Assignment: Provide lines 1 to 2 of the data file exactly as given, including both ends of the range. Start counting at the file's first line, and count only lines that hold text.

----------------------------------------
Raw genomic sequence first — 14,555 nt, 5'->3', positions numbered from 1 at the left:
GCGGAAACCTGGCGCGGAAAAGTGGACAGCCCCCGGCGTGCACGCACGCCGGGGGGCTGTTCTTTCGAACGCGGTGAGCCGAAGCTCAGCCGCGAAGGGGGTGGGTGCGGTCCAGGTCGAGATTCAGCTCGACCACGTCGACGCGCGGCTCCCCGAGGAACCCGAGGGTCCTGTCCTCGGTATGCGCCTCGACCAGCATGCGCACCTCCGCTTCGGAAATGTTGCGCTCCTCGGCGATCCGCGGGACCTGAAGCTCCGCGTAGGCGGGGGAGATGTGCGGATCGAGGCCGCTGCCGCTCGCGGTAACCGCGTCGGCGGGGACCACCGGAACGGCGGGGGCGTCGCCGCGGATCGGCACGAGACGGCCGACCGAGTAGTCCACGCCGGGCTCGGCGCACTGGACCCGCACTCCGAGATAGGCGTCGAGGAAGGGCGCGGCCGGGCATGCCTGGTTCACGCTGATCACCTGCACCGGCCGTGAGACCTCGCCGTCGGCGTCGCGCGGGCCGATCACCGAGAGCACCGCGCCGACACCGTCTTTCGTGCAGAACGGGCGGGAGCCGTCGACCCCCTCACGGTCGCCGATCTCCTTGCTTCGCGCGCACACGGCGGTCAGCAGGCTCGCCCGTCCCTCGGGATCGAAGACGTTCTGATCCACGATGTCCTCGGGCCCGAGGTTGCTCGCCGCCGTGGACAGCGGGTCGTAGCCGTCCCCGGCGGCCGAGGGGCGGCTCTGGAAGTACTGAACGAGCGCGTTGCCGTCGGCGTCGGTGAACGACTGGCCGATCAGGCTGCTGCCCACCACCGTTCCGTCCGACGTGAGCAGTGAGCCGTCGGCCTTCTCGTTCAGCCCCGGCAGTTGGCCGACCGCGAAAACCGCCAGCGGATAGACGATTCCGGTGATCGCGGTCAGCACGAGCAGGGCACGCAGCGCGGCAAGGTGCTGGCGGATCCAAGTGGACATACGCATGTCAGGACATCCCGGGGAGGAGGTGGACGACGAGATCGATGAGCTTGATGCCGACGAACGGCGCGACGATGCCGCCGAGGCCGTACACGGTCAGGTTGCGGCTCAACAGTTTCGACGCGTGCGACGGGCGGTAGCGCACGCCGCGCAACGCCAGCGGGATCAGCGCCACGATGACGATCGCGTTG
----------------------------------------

Raw genomic sequence first — 14,555 nt, 5'->3', positions numbered from 1 at the left:
GCGGAAACCTGGCGCGGAAAAGTGGACAGCCCCCGGCGTGCACGCACGCCGGGGGGCTGTTCTTTCGAACGCGGTGAGCCGAAGCTCAGCCGCGAAGGGGGTGGGTGCGGTCCAGGTCGAGATTCAGCTCGACCACGTCGACGCGCGGCTCCCCGAGGAACCCGAGGGTCCTGTCCTCGGTATGCGCCTCGACCAGCATGCGCACCTCCGCTTCGGAAATGTTGCGCTCCTCGGCGATCCGCGGGACCTGAAGCTCCGCGTAGGCGGGGGAGATGTGCGGATCGAGGCCGCTGCCGCTCGCGGTAACCGCGTCGGCGGGGACCACCGGAACGGCGGGGGCGTCGCCGCGGATCGGCACGAGACGGCCGACCGAGTAGTCCACGCCGGGCTCGGCGCACTGGACCCGCACTCCGAGATAGGCGTCGAGGAAGGGCGCGGCCGGGCATGCCTGGTTCACGCTGATCACCTGCACCGGCCGTGAGACCTCGCCGTCGGCGTCGCGCGGGCCGATCACCGAGAGCACCGCGCCGACACCGTCTTTCGTGCAGAACGGGCGGGAGCCGTCGACCCCCTCACGGTCGCCGATCTCCTTGCTTCGCGCGCACACGGCGGTCAGCAGGCTCGCCCGTCCCTCGGGATCGAAGACGTTCTGATCCACGATGTCCTCGGGCCCGAGGTTGCTCGCCGCCGTGGACAGCGGGTCGTAGCCGTCCCCGGCGGCCGAGGGGCGGCTCTGGAAGTACTGAACGAGCGCGTTGCCGTCGGCGTCGGTGAACGACTGGCCGATCAGGCTGCTGCCCACCACCGTTCCGTCCGACGTGAGCAGTGAGCCGTCGGCCTTCTCGTTCAGCCCCGGCAGTTGGCCGACCGCGAAAACCGCCAGCGGATAGACGATTCCGGTGATCGCGGTCAGCACGAGCAGGGCACGCAGCGCGGCAAGGTGCTGGCGGATCCAAGTGGACATACGCATGTCAGGACATCCCGGGGAGGAGGTGGACGACGAGATCGATGAGCTTGATGCCGACGAACGGCGCGACGATGCCGCCGAGGCCGTACACGGTCAGGTTGCGGCTCAACAGTTTCGACGCGTGCGACGGGCGGTAGCGCACGCCGCGCAACGCCAGCGGGATCAGCGCCACGATGACGATCGCGTTG